The Complexity of Nomadic Empires


Author: J. Daniel Rogers
Journal: Social Evolution & History. Volume 18, Number 2 / September 2019

DOI: https://doi.org/10.30884/seh/2019.02.08

The culture and organization of human societies encompasses differing levels of complexity. Generally, there are two types of complexity that are most recognizable: first, those represented by the social interactions and cultural practices of everyday life, periodic ceremonial practices as part of religion, and cultural traditions. A second type of complexity is recognizable through social institutions, especially control hierarchies, bureaucratic functions, and networks of interactions across social and political boundaries. Among the pastoralist/nomadic polities of Central and Inner Asia we know many aspects of complexity in general outline, but seldom in detail. Through the use of social theory, document analysis, ethnography, and archaeology new details and interpretations continue to emerge. Taken together, these new forms of information are beginning to allow the kinds of research I propose below.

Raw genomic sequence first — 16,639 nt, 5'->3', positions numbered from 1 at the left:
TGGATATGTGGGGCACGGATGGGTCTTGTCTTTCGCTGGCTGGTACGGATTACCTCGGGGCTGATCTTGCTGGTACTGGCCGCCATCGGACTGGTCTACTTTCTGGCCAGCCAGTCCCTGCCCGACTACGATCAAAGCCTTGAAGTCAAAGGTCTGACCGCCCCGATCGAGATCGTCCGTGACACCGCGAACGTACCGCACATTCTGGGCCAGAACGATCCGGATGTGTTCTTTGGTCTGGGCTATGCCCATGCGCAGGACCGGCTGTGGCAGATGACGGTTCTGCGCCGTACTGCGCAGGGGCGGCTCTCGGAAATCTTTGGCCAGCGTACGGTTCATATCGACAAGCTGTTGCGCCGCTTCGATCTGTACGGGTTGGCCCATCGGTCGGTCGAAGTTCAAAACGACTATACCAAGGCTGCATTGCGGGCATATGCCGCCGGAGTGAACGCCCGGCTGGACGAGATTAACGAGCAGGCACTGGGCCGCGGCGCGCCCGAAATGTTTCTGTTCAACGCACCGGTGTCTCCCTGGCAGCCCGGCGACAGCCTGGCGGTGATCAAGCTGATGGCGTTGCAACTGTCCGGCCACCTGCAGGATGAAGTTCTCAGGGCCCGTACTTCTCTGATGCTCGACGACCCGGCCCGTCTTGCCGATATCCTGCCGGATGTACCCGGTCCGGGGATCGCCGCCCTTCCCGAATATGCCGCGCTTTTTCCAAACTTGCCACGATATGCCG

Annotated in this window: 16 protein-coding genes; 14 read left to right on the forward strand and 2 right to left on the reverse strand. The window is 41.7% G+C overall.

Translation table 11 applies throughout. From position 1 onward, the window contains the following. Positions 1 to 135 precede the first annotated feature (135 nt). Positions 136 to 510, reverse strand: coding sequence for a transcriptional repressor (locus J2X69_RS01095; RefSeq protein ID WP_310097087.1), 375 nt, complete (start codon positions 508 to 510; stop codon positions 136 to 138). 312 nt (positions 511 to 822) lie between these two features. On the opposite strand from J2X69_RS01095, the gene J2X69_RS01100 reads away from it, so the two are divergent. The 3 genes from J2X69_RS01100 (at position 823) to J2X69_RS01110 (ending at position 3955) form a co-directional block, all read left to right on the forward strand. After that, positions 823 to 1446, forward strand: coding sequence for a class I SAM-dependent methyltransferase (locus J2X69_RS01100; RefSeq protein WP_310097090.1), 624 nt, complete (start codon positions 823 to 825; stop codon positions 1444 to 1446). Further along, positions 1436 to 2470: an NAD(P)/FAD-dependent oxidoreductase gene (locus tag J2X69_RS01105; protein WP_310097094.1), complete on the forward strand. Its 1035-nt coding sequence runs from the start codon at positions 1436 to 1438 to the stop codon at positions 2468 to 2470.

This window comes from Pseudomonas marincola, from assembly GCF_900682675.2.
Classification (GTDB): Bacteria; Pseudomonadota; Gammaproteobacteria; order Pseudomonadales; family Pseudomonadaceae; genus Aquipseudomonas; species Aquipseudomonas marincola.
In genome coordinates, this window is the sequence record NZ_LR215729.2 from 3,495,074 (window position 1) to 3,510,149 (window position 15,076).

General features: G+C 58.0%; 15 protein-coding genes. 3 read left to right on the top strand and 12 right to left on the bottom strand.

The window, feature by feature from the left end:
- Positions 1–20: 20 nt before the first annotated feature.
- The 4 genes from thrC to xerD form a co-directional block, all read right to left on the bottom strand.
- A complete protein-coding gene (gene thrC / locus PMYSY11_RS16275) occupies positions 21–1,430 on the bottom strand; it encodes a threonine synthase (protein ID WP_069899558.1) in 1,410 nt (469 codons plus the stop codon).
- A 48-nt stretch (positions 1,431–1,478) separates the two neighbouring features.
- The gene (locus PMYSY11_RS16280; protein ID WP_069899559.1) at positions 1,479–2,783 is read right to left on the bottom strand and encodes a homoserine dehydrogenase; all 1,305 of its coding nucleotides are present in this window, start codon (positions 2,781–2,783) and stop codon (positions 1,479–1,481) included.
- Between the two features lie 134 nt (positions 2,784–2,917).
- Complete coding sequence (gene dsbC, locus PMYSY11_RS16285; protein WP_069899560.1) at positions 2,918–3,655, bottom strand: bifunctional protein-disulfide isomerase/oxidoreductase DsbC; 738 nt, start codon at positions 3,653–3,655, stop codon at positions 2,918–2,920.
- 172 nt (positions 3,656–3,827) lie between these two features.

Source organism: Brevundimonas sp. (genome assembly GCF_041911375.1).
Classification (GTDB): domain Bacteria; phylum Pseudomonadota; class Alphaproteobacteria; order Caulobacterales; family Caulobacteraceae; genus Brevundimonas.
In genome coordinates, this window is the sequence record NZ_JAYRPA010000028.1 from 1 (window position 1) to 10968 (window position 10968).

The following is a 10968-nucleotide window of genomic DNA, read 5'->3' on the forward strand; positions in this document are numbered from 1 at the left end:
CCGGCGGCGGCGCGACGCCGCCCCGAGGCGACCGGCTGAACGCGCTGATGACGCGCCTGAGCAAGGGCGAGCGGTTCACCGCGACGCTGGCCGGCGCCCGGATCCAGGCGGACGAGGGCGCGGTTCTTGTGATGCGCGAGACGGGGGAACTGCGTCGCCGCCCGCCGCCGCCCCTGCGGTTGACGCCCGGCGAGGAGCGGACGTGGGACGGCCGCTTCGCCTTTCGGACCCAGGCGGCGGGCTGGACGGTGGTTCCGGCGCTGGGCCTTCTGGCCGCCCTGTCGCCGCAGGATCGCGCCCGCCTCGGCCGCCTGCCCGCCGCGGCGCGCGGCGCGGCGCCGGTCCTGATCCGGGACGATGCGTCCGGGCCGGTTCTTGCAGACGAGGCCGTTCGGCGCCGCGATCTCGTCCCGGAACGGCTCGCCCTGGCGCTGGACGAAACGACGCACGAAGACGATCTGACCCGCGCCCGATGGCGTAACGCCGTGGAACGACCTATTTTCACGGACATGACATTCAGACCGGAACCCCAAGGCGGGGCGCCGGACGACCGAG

J. Daniel Rogers, Smithsonian Institution more